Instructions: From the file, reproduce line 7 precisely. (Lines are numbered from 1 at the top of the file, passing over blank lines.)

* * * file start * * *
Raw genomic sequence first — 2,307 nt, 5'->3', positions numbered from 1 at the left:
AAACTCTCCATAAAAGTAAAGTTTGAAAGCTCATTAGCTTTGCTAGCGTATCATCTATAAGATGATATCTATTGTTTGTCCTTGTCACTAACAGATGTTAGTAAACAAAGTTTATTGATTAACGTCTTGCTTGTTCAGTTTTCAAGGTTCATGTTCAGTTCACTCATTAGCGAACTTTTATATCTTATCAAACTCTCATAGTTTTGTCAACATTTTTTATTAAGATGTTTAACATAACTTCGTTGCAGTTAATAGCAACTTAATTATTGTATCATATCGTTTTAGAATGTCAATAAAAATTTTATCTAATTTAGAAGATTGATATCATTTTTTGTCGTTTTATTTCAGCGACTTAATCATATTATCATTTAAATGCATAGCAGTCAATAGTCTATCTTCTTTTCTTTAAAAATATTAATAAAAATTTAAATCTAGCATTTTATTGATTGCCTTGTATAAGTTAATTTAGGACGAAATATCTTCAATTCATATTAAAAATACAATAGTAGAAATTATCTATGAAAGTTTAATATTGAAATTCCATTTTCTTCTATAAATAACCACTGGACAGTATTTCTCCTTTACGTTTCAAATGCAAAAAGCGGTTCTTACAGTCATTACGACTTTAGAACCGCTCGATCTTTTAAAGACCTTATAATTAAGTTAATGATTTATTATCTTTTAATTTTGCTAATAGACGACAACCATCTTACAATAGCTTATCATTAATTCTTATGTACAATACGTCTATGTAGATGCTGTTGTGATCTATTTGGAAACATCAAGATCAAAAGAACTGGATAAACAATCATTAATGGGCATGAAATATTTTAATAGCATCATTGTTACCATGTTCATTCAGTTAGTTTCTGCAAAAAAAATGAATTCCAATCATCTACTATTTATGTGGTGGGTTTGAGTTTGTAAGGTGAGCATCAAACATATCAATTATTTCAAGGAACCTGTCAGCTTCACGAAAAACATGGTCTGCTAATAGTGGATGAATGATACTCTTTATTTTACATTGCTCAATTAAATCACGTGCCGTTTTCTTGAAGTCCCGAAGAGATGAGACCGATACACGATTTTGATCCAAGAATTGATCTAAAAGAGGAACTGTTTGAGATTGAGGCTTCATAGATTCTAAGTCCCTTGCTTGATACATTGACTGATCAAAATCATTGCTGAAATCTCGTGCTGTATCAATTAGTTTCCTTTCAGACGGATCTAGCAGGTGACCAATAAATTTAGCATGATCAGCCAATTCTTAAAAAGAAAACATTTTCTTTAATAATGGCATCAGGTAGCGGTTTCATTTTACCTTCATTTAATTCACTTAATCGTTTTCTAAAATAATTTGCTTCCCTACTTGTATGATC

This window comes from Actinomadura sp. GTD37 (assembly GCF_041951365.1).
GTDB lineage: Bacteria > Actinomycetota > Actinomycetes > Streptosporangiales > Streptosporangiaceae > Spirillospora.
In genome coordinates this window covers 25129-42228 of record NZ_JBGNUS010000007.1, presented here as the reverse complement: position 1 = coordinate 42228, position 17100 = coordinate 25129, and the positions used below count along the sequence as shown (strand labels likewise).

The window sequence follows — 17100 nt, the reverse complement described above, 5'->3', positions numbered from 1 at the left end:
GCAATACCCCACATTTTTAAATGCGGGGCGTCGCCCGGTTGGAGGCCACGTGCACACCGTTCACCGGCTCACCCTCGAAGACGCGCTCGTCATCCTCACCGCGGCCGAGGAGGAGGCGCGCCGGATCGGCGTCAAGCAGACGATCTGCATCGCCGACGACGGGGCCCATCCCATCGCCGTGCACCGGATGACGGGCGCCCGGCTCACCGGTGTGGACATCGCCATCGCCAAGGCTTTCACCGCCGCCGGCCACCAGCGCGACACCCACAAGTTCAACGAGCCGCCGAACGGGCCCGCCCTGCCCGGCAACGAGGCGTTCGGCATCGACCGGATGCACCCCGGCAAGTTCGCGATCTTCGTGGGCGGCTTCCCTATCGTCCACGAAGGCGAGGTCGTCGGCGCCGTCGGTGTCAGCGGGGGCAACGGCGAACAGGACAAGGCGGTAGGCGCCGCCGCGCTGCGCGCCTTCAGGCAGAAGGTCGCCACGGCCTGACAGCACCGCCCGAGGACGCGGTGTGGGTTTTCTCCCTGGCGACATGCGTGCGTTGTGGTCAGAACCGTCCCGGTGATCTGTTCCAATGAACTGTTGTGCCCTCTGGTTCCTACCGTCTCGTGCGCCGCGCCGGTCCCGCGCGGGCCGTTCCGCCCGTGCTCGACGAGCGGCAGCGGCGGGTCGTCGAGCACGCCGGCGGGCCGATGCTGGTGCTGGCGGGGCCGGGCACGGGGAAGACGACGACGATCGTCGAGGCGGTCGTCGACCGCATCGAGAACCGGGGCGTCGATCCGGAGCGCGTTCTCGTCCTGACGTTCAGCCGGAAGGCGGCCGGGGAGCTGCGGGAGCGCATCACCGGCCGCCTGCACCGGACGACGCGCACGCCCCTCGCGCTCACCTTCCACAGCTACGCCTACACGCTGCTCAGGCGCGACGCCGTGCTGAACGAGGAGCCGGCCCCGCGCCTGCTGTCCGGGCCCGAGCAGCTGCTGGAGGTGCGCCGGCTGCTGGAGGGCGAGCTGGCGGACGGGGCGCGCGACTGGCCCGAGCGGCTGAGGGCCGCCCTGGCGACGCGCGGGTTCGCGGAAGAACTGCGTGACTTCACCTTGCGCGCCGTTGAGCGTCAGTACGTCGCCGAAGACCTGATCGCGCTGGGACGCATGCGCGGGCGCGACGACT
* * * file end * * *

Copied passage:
GCAATACCCCACATTTTTAAATGCGGGGCGTCGCCCGGTTGGAGGCCACGTGCACACCGTTCACCGGCTCACCCTCGAAGACGCGCTCGTCATCCTCACCGCGGCCGAGGAGGAGGCGCGCCGGATCGGCGTCAAGCAGACGATCTGCATCGCCGACGACGGGGCCCATCCCATCGCCGTGCACCGGATGACGGGCGCCCGGCTCACCGGTGTGGACATCGCCATCGCCAAGGCTTTCACCGCCGCCGGCCACCAGCGCGACACCCACAAGTTCAACGAGCCGCCGAACGGGCCCGCCCTGCCCGGCAACGAGGCGTTCGGCATCGACCGGATGCACCCCGGCAAGTTCGCGATCTTCGTGGGCGGCTTCCCTATCGTCCACGAAGGCGAGGTCGTCGGCGCCGTCGGTGTCAGCGGGGGCAACGGCGAACAGGACAAGGCGGTAGGCGCCGCCGCGCTGCGCGCCTTCAGGCAGAAGGTCGCCACGGCCTGACAGCACCGCCCGAGGACGCGGTGTGGGTTTTCTCCCTGGCGACATGCGTGCGTTGTGGTCAGAACCGTCCCGGTGATCTGTTCCAATGAACTGTTGTGCCCTCTGGTTCCTACCGTCTCGTGCGCCGCGCCGGTCCCGCGCGGGCCGTTCCGCCCGTGCTCGACGAGCGGCAGCGGCGGGTCGTCGAGCACGCCGGCGGGCCGATGCTGGTGCTGGCGGGGCCGGGCACGGGGAAGACGACGACGATCGTCGAGGCGGTCGTCGACCGCATCGAGAACCGGGGCGTCGATCCGGAGCGCGTTCTCGTCCTGACGTTCAGCCGGAAGGCGGCCGGGGAGCTGCGGGAGCGCATCACCGGCCGCCTGCACCGGACGACGCGCACGCCCCTCGCGCTCACCTTCCACAGCTACGCCTACACGCTGCTCAGGCGCGACGCCGTGCTGAACGAGGAGCCGGCCCCGCGCCTGCTGTCCGGGCCCGAGCAGCTGCTGGAGGTGCGCCGGCTGCTGGAGGGCGAGCTGGCGGACGGGGCGCGCGACTGGCCCGAGCGGCTGAGGGCCGCCCTGGCGACGCGCGGGTTCGCGGAAGAACTGCGTGACTTCACCTTGCGCGCCGTTGAGCGTCAGTACGTCGCCGAAGACCTGATCGCGCTGGGACGCATGCGCGGGCGCGACGACT